When implemented correctly, Response to Intervention (RTI) has a proven record of providing effective remediation and support to struggling students. RTI doesn’t have to be complicated or cumbersome, but you will need to address concerns with your staff and other stakeholders before the wheels start going in motion.
Lay out a simple and easy-to-understand process for each stakeholder
Although not quite to the point of a stereotype, teachers are oftent slow to embrace change if it means more output with no guarantee of results (and with reason). Make a conscious effort to iron out the kinks on paper and thoroughly explain the value to your staff before putting anything into practice.
You and your fellow administrators must first establish the broad outline for RTI at your school and then listen as the teachers bring up their concerns and specialized scenarios. They will mention specific students and circumstances. Answering those questions and concerns with understanding and support will go a long way toward universal buy-in.
Clearly define each staff member's role prior to implementation
Many schools find that RTI helps classroom educators and support staff (special education, math and literacy coaches, etc.) work together more closely toward a more common goal. Your staff will soon see the value of this cohesive development, but for this to happen, everyone needs a clearly defined role within the Response to Intervention construct.
For instance, a major intervention in tier 2 involves students being pulled out of the main classroom by support staff for additional reinforcement and support. All stakeholders must understand this is not a disciplinary function and the only reason the select students will leave the room is to receive further instructional help from support staff members.
Be specific in the goals and directives of the three tiers
As you know, RTI is made up of three tiers that describe what assistance is required for students at various levels. Although you can find guidelines for what behaviors and performance standards qualify for each tier, you need to modify those guidelines to fit your school’s needs while making them as specific as possible.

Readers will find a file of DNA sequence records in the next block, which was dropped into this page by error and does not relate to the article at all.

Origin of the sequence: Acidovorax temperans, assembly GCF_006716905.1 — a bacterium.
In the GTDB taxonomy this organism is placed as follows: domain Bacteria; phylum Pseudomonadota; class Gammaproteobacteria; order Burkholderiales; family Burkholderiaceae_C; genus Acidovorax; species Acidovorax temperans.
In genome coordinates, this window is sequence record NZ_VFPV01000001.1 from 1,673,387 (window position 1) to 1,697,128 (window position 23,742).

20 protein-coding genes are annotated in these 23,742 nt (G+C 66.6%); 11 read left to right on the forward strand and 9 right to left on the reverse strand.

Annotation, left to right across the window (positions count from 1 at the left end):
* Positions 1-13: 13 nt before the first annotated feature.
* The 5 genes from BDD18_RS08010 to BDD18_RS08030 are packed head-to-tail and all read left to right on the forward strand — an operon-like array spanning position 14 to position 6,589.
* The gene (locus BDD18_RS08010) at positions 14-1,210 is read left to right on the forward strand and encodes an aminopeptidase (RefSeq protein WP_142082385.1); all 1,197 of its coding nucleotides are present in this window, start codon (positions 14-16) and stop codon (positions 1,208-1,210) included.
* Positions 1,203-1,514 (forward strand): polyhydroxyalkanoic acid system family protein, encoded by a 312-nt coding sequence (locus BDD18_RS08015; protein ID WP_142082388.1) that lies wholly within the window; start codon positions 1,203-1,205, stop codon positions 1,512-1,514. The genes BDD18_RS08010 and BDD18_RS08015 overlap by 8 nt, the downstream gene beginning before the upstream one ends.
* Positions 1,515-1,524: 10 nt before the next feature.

Here's why: when implementing any comprehensive learning program like RTI, ambiguity can cause a lot of problems with staff and students. If your school/district has well-defined roles and strategies for each and every stakeholder (including parents, guardians, and any at-home support), the chance for students (and staff) to become lost in the process greatly decreases.
Remember, the main goal of RTI is to provide students with the needed support beyond the traditional classroom environment, in effort to reach their individual learning goals. If each and every key member, students included, doesn't understand who or how the support will be provided, that chance of success and achievement is greatly decreased.
Establish how decisions are made, who makes them, and why they are made
One of the reasons for RTI’s broad success is that very few decisions rely on judgment calls. Because RTI dictates that students move between the tiers based on sound data and assessment, the dependency on emotional or behavioral opinions gets left behind.
This means (unless you have a resident data scientist that works 80 hours a week) your school would be wise to invest in a educational technology solution that assists in the capture of useful student data. The easy-to-use prescriptive data, when combined with your already-established RTI roles, process, and goals, will help your staff eliminate the abiguidty of "who" and "why".
That being said, we’re talking about students and there are always special cases and grey areas. Be cognizant of who makes the decisions regarding those students and the process behind the decisions.
Share your Response to Intervention Success Stories
As you know, the execution of RTI varies from school to school. What tips could you give schools preparing to implement or revamp their RTI program? What impediments from staff and/or students did you encounter during your own RTI experiences?